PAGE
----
Thursday 8 January 2009

View though a glass - brightly

The photograph on the left shows the Bear and the Strawberry tree that is the symbol of Madrid. The protester refused to move! The bear seems to be enjoying him (or her - there's a bit of controvesy!) self and that seems to be a principle of life here.

Don't misunderstand me. That stereotypical idea of Spain being the country where everything is done "mañana" is false. You don't get to be one of the world's leading economies by being lazy. But when the day's work is done, then meeting with friends over a copa or two is pretty normal. And when it's party time, believe me, the Spanish know how to party!

The man who coined the phrase about New York being "The City That Never Sleeps" had not been to Madrid. It is quite normal for working hours to go on until 8pm, so at a time when the English or Americans have finished dinner and washed the dishes, the evening in Madrid hasn't even begun. It's pretty usual for me to meet friends at 9 or 9:30. For Friday nights make that even later! And the only reason many evenings finish around 1pm is because the Metro closes at 1:30, but there are always plenty of taxis. In the centre it's pretty easy to party through the night. This is highlighted in the way that Spanish actually has a verb that means "To party through the night and go to work/school the next morning without having been to bed": Empalmar. (You have to be careful using that verb. It has another meaning if used reflexively which also means to "stay up". I will say no more!)

An often quoted statistic is that Madrid has more bars than the whole of Belgium. Someone once told me it was possible to go to three different bars each evening for a year without repeating. I would say that's a conservative estimate. Visit La Latina, Chueca, or the area around the Puerta del Sol and you will never be short of somewhere to drink. A thought that would gladden the heart of any English binge drinker. BUT, binge drinking is alien to the culture. A drunk is a rare sight - and, I am sorry to say, probably English. I am sure that the sight of a pack of Brits on a stag or hen night brings golden euro signs to the eyes of bar owners all over the town, but those of us that live here tend to avoid places with such groups. The gutters of Madrid are not filled with vomit night after night. It is not considered polite, or "bien educado" to be drunk in public. It is not considered macho to be so. And one's friends do not put you down if you choose to have a coffee or chocolate instead of that last beer. Although the "one for the road", known here always as "the PENultimate"(!) is an oft used phrase.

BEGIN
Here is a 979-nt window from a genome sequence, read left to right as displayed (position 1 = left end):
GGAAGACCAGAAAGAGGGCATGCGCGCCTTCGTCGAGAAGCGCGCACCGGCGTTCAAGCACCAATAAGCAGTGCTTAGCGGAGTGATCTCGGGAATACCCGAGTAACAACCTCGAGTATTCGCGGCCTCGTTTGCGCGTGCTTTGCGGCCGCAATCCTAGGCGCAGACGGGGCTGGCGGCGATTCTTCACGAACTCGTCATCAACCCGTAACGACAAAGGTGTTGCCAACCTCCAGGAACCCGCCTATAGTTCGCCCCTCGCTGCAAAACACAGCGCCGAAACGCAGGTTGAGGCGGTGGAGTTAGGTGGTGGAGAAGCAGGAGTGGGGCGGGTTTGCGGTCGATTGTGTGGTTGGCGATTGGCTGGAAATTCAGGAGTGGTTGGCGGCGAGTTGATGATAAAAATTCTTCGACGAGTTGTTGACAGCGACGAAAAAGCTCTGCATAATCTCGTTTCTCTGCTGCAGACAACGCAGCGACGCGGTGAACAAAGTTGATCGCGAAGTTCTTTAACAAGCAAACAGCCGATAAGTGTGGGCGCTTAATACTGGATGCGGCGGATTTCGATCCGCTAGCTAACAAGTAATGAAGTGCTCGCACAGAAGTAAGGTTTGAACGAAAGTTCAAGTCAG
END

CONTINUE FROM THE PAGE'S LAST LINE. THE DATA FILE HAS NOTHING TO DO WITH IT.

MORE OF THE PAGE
You can get beer in pints, but mostly one drinks a "Caña" - a beer of less than half a pint usually served with a small offering of food: a plate of olives, potato crisps (chips in the US), a variety of "tostadas" (small pieces of bread that are only sometimes actually toasted with a savoury topping) or slices of delicious Manchego cheese). And you can drink a lots of cañas in an evening. Favourite brews are Mahou and Cruzcampo, but the Irish pubs sell Guiness and Murphys etc. Several bars specialise (if that's the word) in many beers from outside of Spain, or different regions of the country. There is definately no lack of variety.

The residents of Madrid are friendly. There are no lack of friends with whom you can have a night on the town. But you will lose them if you get drunk and start a pub brawl. Civilised drinking - how refreshing!


  1. Whomsoever told you that the tree was a 'strawberry tree' was a liar. It's a 'Madroño' tree.

    I blame 'Lonely Planet' and 'Rough Guide', myself.

  2. So I checked with Kew Gardens.
    • Arbutus andrachne (Greek Strawberry Tree). Southeastern Europe and southwestern Asia.
    • Arbutus unedo (Strawberry Tree). Widespread in the Mediterranean region and also western France and western Ireland.

  3. Taberna Tirso de Molino - the bar pictured above - an excellent place for lunch if I may say so, I make a point of visiting when I am in Madrid, ever since Richard recommended it in one of his contributions to Ben Curtis' site